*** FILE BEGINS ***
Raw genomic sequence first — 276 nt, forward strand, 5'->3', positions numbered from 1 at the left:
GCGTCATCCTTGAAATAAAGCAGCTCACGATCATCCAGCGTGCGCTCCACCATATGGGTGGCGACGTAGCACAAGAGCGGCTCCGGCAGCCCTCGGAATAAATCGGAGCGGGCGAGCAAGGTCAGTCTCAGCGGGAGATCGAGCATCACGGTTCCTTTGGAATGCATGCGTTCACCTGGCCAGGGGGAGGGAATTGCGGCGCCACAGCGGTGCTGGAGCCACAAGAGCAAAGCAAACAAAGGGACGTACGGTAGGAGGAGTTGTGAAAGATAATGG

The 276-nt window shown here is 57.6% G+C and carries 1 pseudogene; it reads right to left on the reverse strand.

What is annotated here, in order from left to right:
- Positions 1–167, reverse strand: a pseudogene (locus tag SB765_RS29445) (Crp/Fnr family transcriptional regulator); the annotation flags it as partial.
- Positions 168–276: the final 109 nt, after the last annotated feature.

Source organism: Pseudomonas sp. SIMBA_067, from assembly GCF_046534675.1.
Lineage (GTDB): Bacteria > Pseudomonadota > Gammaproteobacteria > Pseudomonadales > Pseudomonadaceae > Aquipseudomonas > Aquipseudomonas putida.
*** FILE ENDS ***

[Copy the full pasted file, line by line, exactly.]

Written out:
Raw genomic sequence first — 276 nt, forward strand, 5'->3', positions numbered from 1 at the left:
GCGTCATCCTTGAAATAAAGCAGCTCACGATCATCCAGCGTGCGCTCCACCATATGGGTGGCGACGTAGCACAAGAGCGGCTCCGGCAGCCCTCGGAATAAATCGGAGCGGGCGAGCAAGGTCAGTCTCAGCGGGAGATCGAGCATCACGGTTCCTTTGGAATGCATGCGTTCACCTGGCCAGGGGGAGGGAATTGCGGCGCCACAGCGGTGCTGGAGCCACAAGAGCAAAGCAAACAAAGGGACGTACGGTAGGAGGAGTTGTGAAAGATAATGG

The 276-nt window shown here is 57.6% G+C and carries 1 pseudogene; it reads right to left on the reverse strand.

What is annotated here, in order from left to right:
- Positions 1–167, reverse strand: a pseudogene (locus tag SB765_RS29445) (Crp/Fnr family transcriptional regulator); the annotation flags it as partial.
- Positions 168–276: the final 109 nt, after the last annotated feature.

Source organism: Pseudomonas sp. SIMBA_067, from assembly GCF_046534675.1.
Lineage (GTDB): Bacteria > Pseudomonadota > Gammaproteobacteria > Pseudomonadales > Pseudomonadaceae > Aquipseudomonas > Aquipseudomonas putida.